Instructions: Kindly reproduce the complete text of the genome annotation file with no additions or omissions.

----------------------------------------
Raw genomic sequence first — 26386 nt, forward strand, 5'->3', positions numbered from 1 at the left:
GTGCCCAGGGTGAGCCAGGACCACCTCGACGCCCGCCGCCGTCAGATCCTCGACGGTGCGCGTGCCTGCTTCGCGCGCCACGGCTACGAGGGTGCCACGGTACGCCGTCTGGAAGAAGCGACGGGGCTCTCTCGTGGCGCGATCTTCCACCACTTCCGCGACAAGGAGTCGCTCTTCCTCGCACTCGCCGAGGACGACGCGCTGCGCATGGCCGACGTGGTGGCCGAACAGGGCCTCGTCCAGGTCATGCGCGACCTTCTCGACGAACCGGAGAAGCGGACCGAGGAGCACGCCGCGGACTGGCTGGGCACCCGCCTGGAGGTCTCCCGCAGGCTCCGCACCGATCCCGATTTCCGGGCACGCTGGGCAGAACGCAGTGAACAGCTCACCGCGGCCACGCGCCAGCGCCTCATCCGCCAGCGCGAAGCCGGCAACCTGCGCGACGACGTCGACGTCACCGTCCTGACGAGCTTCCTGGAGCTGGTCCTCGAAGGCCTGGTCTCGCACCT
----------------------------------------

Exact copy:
Raw genomic sequence first — 26386 nt, forward strand, 5'->3', positions numbered from 1 at the left:
GTGCCCAGGGTGAGCCAGGACCACCTCGACGCCCGCCGCCGTCAGATCCTCGACGGTGCGCGTGCCTGCTTCGCGCGCCACGGCTACGAGGGTGCCACGGTACGCCGTCTGGAAGAAGCGACGGGGCTCTCTCGTGGCGCGATCTTCCACCACTTCCGCGACAAGGAGTCGCTCTTCCTCGCACTCGCCGAGGACGACGCGCTGCGCATGGCCGACGTGGTGGCCGAACAGGGCCTCGTCCAGGTCATGCGCGACCTTCTCGACGAACCGGAGAAGCGGACCGAGGAGCACGCCGCGGACTGGCTGGGCACCCGCCTGGAGGTCTCCCGCAGGCTCCGCACCGATCCCGATTTCCGGGCACGCTGGGCAGAACGCAGTGAACAGCTCACCGCGGCCACGCGCCAGCGCCTCATCCGCCAGCGCGAAGCCGGCAACCTGCGCGACGACGTCGACGTCACCGTCCTGACGAGCTTCCTGGAGCTGGTCCTCGAAGGCCTGGTCTCGCACCT